NYC, on March 21, 2009. Taken with the M8.2 at ISO 320, converted using TrueGrain.



A very nice and sunny morning in Cambridge, MA, albeit very cold. In fact, it was so cold that I was happy to have my trusty M4-P with me. I doubt that the batteries of a digital camera would have lasted very long.

Taken on January 31, 2009 with Kodak BW400CN. And in case you think that I'm kind of "promiscuous" with films - I'm not. Except for my very first year of photography (and a few indoor shootings where I used Neopan 1600) I've always used Tri-X until my preferred lab stopped developing films in 2008. Only then did I start trying out various C41 black-and-white films as replacement candidates. I'm not even sure if I will stay with one of them. Maybe I'll eventually start doing my own development again and then I'll of course return to Tri-X. So, stay tuned...


Part 3

Yet another view out of a window - this time from a boring chain hotel in Cambridge, MA on December 8, 2008.  This seems to become a kind of a series.

Taken with the M8.2 at ISO 320, converted using Silver Efex Pro.



This is the first photo on this blog that was cropped, albeit only by two or three percents at the top edge. I usually refrain from cropping and with film photos I'd rather not use a picture instead of taking something away, but in this case it was a digital photo and by cropping away a distracting car tire, the composition became much stronger in my opinion.

Taken on May 2 this year with the digital Leica and the 35mm Summicron in Oslo at ISO 160. Converted with Silver Efex Pro.


The couple

A very peaceful scene behind Hanover's main train station. This old couple stood there without moving for quite some time and - without talking - watched at something I couldn't see. I circled around them and took several shots trying out various ways to frame them and they didn't notice me. (Needless to say, I only took pictures from behind in order not to disturb them.)

May 1995, FM2, 50mm, Tri-X.


Siesta, part 2

This one is from this year's summer holiday on the small island of Wangerooge. Both my wife and I noticed this couple sleeping in their beach chair and the only camera we had with us was her GX200. My wife took a photo but didn't dare to move close enough to them, so I borrowed the Ricoh, crawled closer (feeling a bit like Capa for a few seconds), and shot this picture. Not a great photo, but I think it's kind of funny. And it's already the second photo in this blog of a siesta at the beach.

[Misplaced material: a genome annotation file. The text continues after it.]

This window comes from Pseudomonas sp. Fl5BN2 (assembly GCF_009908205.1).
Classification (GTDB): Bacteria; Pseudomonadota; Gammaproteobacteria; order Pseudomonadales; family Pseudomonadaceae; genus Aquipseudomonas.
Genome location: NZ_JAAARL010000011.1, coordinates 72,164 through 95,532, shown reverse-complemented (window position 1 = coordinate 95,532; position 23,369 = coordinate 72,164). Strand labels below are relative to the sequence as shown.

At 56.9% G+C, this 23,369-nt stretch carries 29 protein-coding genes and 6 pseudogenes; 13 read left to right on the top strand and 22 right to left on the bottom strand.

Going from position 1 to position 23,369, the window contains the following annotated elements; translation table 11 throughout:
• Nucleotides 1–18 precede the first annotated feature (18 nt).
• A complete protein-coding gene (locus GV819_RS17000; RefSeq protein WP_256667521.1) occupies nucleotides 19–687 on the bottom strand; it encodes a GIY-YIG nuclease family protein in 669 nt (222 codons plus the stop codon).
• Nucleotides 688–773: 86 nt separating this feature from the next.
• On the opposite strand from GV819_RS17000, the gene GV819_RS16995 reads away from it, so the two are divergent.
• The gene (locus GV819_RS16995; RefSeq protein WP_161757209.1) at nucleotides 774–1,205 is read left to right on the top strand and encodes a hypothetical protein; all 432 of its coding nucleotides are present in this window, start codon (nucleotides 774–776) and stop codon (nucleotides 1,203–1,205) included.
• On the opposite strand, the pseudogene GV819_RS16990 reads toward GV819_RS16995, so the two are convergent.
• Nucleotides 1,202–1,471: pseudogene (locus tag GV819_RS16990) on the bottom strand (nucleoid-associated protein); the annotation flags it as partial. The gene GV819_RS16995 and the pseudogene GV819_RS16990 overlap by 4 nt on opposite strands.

(And, while we're at it, always be very careful with cameras on the beach! Sand is at least as dangerous as water and it turned out we had to send the GX200 to Ricoh after the holiday because there was sand in the lens.)

ISO 200, f/10, 1/1000, converted to black and white using Silver Efex Pro. The focal length was 7.3mm which would have been 35mm on a film camera.

Update: This photo was published by Spiegel Online on September 28, 2010. I guess I'll rarely have that many people watching one of my photos again.


A frame within a frame

Like many other photographers I'm constantly looking for interesting geometrical figures when shooting. A frame, for me, is especially tempting because it kind of comments on a meta level on the photo it becomes a part of, i.e. on the way you frame the picture. In this case, I followed the two guys carrying the frame and first took a photo with both of them on it, but this one - due to its apparent "incompleteness" and because of the door frame in the background - is better in my opinion.

November 1997 in Rome, Leica and Tri-X as most of the time. By the way, as this is one of several photos that don't mention the focal length I should say that, beginning February 1996 when I bought it, I almost always used the 35mm Summicron on the M4-P, so it's very likely that this one as well as many others were taken with this focal length. However, I don't have any notes so there's always a tiny chance I used the 50mm lens instead. Definitely, all M4-P photos were taken with one of these two lenses, though, so they're always tagged with "Summicron".

Addendum: This photo was featured on LeicaShots on December 7.


The decisive moment

More often than not it's definitely worth staying with a potential subject and shooting until you know you've taken the photo you originally wanted (although maybe only subconsciously). I know that I don't do this often enough when I photograph - trust my instincts and be patient - but in this case I did. Looking at the contact sheet I see that I took a couple of snaps of this little guy (obviously because I like dogs) and then he suddenly decided to lift his leg. That's when everything fell into place.